U.S. Rep. Helen Chenoweth took a $50,000 loan from a former client to help her buy a condominium near Washington, D.C., but never reported it on her financial disclosure statements.
Chenoweth revealed the loan at a news conference Monday, saying she has filed amended disclosure forms for both 1994 and 1995.
Her campaign staffers and supporters watched, grim-faced, as Chenoweth spoke. The lapse could bring ethics charges or even prosecution.
“Some will ask me, ‘How could you have not reported something as large as a $50,000 loan?”’ Chenoweth said. “There is no satisfactory answer, for me or to you. I missed this item when filing my personal financial disclosure statement. I gained nothing from this omission.
“I apologize for this error, and I have corrected it.”
It was the latest in a long series of amendments Chenoweth has filed to her various congressional and campaign financial disclosure forms.
In this case, the disclosure form notes that anyone filing false information or concealing the required information can face civil and criminal penalties.
Federal law calls for anyone who “knowingly and willfully falsifies” the forms to face civil fines of up to $10,000. Criminal fines and/or up to five years in prison also were possible penalties cited on the 1994 form, but those were deleted in 1995 after a Supreme Court decision suggested that the criminal penalties didn’t apply to members of Congress.
Chenoweth paid $152,000 for a condo in Alexandria, Va., shortly after she was elected to Congress in 1994. She took out a $114,000 mortgage but had to pay upfront the remaining $38,000, plus $10,000 for a parking space in the condominium complex.
Chenoweth’s business, Consulting Associates, had represented Joseph Krygoski, owner of a Michigan construction company, in several different matters.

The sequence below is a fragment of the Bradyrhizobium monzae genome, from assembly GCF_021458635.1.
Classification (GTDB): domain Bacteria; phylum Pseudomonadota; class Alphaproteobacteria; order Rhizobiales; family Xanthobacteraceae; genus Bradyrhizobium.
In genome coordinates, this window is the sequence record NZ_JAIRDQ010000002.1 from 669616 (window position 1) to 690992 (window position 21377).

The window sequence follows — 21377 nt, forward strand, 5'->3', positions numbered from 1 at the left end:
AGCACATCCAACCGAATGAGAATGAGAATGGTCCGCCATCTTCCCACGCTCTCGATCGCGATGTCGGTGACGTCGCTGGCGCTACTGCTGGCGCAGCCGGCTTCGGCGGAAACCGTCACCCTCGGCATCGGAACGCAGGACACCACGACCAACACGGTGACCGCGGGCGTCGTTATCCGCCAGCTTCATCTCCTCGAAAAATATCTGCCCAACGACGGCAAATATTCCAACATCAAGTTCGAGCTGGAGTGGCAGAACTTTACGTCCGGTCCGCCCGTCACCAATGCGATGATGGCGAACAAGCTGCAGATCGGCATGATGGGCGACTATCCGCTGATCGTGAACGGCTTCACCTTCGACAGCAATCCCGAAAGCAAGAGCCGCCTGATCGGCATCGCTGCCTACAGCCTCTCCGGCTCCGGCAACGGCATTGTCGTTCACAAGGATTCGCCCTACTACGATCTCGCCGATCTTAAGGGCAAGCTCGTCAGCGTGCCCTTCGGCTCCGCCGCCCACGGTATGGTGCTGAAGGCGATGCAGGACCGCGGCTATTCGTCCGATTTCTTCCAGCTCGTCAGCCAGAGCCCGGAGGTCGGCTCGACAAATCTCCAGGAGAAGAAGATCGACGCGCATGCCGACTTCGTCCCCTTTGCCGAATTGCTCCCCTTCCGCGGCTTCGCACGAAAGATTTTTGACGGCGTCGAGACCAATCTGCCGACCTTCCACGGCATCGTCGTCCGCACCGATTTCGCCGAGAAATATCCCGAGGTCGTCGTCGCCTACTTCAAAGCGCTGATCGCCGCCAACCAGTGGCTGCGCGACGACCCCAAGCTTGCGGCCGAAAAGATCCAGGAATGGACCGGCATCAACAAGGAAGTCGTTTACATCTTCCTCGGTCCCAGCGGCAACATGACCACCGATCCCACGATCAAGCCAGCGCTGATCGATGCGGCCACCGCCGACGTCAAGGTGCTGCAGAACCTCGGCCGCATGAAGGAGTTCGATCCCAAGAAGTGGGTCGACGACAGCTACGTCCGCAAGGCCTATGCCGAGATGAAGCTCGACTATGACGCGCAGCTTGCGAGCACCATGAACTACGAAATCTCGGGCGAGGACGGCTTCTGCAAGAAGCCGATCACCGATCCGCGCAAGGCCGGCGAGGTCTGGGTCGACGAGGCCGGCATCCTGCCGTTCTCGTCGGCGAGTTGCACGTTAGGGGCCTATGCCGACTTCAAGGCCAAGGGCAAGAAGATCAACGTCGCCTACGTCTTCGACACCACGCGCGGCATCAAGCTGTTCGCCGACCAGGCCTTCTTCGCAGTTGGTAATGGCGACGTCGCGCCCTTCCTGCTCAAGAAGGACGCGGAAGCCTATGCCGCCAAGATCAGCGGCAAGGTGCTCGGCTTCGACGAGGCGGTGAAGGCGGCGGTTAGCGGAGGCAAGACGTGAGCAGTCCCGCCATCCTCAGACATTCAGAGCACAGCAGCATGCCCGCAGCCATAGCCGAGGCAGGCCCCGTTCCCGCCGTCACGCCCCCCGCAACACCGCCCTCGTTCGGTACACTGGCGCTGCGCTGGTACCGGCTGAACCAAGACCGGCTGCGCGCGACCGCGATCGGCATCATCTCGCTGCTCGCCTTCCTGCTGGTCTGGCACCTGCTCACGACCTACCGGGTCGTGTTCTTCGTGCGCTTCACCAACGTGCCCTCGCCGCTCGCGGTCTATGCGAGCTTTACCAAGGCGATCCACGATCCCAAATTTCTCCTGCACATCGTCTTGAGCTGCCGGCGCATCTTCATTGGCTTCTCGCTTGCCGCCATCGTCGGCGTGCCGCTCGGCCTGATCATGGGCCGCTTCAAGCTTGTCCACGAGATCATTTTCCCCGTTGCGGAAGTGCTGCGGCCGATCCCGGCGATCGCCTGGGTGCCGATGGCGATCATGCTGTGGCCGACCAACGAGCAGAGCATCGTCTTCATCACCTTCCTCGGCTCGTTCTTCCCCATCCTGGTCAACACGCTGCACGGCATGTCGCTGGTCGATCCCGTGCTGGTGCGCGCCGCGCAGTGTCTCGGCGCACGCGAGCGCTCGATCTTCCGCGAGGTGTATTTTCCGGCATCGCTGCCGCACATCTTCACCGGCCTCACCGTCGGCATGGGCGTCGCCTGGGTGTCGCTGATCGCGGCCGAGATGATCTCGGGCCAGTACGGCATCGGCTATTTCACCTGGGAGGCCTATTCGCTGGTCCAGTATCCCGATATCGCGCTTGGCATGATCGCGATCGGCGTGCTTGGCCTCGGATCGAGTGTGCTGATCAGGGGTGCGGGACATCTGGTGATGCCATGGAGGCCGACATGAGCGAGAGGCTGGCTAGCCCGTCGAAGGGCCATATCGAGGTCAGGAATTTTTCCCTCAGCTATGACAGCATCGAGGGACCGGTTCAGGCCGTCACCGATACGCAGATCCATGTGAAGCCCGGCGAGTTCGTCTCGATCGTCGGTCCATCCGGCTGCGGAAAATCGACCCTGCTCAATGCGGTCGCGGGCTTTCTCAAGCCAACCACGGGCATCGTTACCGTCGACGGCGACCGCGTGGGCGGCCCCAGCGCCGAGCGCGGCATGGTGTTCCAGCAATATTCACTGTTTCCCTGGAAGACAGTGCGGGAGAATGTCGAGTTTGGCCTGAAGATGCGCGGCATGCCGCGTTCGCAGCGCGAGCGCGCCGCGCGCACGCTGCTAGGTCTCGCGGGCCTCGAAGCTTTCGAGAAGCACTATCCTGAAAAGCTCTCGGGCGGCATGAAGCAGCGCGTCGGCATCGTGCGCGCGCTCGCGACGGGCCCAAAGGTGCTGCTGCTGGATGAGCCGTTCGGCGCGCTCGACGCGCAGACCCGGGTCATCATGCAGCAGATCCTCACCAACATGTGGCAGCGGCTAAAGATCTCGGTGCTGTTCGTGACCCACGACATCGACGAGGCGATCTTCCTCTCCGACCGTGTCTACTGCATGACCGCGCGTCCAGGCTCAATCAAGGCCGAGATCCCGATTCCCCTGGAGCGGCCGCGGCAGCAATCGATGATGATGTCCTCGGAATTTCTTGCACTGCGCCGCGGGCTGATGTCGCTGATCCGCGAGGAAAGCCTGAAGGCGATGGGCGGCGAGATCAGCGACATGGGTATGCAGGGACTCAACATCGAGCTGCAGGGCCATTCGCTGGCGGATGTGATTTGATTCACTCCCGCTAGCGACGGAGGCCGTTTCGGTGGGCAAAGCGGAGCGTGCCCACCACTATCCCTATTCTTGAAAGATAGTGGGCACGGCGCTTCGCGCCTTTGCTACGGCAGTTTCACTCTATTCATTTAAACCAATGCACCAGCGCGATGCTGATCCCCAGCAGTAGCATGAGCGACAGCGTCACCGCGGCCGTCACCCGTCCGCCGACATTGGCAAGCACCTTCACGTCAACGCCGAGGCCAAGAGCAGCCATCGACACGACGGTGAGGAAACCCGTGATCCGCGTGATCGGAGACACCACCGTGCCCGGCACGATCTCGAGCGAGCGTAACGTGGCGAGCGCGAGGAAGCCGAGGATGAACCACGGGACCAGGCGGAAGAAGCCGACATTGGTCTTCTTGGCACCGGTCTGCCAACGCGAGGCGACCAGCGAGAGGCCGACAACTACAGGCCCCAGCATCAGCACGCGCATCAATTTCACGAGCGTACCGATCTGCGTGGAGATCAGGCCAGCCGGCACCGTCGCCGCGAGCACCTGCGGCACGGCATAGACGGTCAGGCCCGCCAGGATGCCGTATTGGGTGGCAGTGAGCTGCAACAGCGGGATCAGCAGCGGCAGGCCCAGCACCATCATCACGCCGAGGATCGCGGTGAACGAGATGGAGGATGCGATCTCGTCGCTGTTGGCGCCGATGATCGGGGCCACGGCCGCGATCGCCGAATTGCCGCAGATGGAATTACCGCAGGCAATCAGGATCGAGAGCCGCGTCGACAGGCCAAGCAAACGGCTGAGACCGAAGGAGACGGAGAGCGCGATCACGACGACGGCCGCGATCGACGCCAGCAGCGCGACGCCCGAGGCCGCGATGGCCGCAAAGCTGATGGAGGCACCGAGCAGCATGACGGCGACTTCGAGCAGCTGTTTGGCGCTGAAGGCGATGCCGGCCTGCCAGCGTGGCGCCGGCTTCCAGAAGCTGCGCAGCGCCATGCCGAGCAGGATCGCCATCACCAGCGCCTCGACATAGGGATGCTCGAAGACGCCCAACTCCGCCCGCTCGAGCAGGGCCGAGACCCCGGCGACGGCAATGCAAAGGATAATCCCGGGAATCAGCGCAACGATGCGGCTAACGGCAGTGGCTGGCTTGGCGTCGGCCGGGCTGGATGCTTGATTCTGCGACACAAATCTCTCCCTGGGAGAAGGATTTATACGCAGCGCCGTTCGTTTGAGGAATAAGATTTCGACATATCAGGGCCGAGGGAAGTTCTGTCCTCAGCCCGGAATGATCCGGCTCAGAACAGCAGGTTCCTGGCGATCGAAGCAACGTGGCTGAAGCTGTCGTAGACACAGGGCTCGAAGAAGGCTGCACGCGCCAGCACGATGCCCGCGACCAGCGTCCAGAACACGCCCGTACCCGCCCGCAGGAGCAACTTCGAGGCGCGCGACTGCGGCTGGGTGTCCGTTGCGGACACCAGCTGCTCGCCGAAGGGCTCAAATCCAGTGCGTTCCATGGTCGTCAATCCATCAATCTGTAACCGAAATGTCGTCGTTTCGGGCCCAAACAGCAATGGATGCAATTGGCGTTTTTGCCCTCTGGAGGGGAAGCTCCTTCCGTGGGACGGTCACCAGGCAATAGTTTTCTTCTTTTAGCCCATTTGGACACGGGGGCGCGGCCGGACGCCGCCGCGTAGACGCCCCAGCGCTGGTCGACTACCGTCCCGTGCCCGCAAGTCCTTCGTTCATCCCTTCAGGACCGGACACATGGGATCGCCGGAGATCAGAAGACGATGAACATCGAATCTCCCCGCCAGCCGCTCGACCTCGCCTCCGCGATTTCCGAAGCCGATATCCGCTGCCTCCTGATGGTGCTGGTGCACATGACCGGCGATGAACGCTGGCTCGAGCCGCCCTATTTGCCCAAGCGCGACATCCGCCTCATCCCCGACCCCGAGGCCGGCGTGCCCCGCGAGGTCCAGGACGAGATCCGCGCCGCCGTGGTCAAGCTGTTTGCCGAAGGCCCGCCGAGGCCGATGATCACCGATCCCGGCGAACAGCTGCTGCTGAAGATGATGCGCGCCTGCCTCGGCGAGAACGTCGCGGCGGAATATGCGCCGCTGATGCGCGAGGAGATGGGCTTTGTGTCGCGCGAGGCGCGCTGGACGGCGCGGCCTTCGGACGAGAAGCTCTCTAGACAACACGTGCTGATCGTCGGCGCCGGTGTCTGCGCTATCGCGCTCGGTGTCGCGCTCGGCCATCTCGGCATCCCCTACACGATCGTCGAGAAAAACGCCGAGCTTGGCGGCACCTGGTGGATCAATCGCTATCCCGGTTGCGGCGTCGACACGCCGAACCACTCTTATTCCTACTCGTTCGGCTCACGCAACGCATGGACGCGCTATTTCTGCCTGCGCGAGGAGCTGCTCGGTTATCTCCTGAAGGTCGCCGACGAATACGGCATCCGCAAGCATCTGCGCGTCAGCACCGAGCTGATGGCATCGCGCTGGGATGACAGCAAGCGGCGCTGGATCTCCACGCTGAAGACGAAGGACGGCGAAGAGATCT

Chenoweth said Monday that she expected a $50,000 bonus from Krygoski upon conclusion of a lawsuit he had filed against the federal government. So she borrowed that amount from him, at 7 percent interest, to be paid back either when she sold the condo or when the legal case was concluded, whichever came first.
Krygoski’s lawsuit challenged the termination of his construction contract at a Michigan missile base. He won, Chenoweth said, but the decision was overturned on appeal and now awaits a hearing before the U.S. Supreme Court.
Chenoweth said she never worked on Krygoski’s behalf after she began serving in Congress.
Chenoweth said she spent the past week going through her finances with a “fine-tooth comb” because her election opponent, Dan Williams, and the Idaho Democratic Party have made her finances an issue.
“I sat down with a couple of my campaign advisers and we reviewed every detail of my personal financial dealings, searching for any irregularities. We discovered a mistake that needs to be corrected - and I believe explained - before it becomes an issue in the campaign.”
Bill Mauk, chairman of the Idaho Democratic Party, said, “I feel as though the Democratic Party is vindicated in persistently raising questions about discrepancies in her reports.”
Idaho Democrats have three pending complaints with the Federal Election Commission about Chenoweth’s campaign finances.
Williams was traveling, but his campaign press secretary, Ted Sullivan, called Chenoweth’s disclosure “something rotten” and said, “Helen Chenoweth has a pattern of misrepresenting every aspect of her campaign and financial life.”
Florence Heffron, a University of Idaho political science professor who teaches courses on law and Congress, said Chenoweth is likely to face ethics charges in the House if she is re-elected.
The chances of Chenoweth being prosecuted are “pretty slim” unless ethics charges are filed and upheld, Heffron said.
But she said such charges are likely. They can be filed by any member of Congress.
Chenoweth’s voluntary, although tardy, disclosure of the matter “doesn’t get her completely off the hook,” Heffron said, but it could take the steam out of efforts to pursue an investigation.
Chenoweth said she has instituted “checks and balances” among her staff to try to avoid such mistakes in the future.
“I know my friends find these lapses frustrating,” she said, “and my enemies take great pleasure in them.”
She added, “If I have caused any of my constituents any embarrassment, I sincerely apologize.”